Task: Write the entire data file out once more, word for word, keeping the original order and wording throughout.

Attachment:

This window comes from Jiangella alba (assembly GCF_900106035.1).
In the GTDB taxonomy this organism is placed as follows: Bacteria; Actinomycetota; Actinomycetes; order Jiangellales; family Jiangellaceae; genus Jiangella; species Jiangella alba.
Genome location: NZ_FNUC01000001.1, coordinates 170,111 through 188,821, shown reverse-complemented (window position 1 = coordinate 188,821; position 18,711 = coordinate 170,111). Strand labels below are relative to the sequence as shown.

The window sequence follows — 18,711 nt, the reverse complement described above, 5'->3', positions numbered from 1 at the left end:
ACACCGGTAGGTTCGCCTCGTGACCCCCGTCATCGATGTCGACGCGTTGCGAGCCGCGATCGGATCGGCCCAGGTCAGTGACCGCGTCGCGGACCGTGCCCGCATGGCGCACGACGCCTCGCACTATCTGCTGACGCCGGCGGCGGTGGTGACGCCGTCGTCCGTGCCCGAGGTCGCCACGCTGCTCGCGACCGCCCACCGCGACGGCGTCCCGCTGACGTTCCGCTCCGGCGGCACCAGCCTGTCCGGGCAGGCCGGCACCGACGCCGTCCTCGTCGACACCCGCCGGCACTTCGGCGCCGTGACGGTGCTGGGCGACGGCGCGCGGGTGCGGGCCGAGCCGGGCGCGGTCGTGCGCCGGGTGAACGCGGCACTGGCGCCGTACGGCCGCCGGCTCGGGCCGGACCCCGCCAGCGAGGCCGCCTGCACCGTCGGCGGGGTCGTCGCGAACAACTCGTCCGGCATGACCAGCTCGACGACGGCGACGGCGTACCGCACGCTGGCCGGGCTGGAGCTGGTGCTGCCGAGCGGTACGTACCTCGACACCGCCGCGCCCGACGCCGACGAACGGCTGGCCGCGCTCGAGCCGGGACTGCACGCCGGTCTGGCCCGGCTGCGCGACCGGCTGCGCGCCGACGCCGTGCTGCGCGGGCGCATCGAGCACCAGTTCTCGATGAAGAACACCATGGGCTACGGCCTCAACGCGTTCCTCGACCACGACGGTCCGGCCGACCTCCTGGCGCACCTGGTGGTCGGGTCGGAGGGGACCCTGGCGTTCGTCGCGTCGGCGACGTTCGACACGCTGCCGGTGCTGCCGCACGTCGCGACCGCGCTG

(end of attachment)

This window comes from Jiangella alba (assembly GCF_900106035.1).
In the GTDB taxonomy this organism is placed as follows: Bacteria; Actinomycetota; Actinomycetes; order Jiangellales; family Jiangellaceae; genus Jiangella; species Jiangella alba.
Genome location: NZ_FNUC01000001.1, coordinates 170,111 through 188,821, shown reverse-complemented (window position 1 = coordinate 188,821; position 18,711 = coordinate 170,111). Strand labels below are relative to the sequence as shown.

The window sequence follows — 18,711 nt, the reverse complement described above, 5'->3', positions numbered from 1 at the left end:
ACACCGGTAGGTTCGCCTCGTGACCCCCGTCATCGATGTCGACGCGTTGCGAGCCGCGATCGGATCGGCCCAGGTCAGTGACCGCGTCGCGGACCGTGCCCGCATGGCGCACGACGCCTCGCACTATCTGCTGACGCCGGCGGCGGTGGTGACGCCGTCGTCCGTGCCCGAGGTCGCCACGCTGCTCGCGACCGCCCACCGCGACGGCGTCCCGCTGACGTTCCGCTCCGGCGGCACCAGCCTGTCCGGGCAGGCCGGCACCGACGCCGTCCTCGTCGACACCCGCCGGCACTTCGGCGCCGTGACGGTGCTGGGCGACGGCGCGCGGGTGCGGGCCGAGCCGGGCGCGGTCGTGCGCCGGGTGAACGCGGCACTGGCGCCGTACGGCCGCCGGCTCGGGCCGGACCCCGCCAGCGAGGCCGCCTGCACCGTCGGCGGGGTCGTCGCGAACAACTCGTCCGGCATGACCAGCTCGACGACGGCGACGGCGTACCGCACGCTGGCCGGGCTGGAGCTGGTGCTGCCGAGCGGTACGTACCTCGACACCGCCGCGCCCGACGCCGACGAACGGCTGGCCGCGCTCGAGCCGGGACTGCACGCCGGTCTGGCCCGGCTGCGCGACCGGCTGCGCGCCGACGCCGTGCTGCGCGGGCGCATCGAGCACCAGTTCTCGATGAAGAACACCATGGGCTACGGCCTCAACGCGTTCCTCGACCACGACGGTCCGGCCGACCTCCTGGCGCACCTGGTGGTCGGGTCGGAGGGGACCCTGGCGTTCGTCGCGTCGGCGACGTTCGACACGCTGCCGGTGCTGCCGCACGTCGCGACCGCGCTG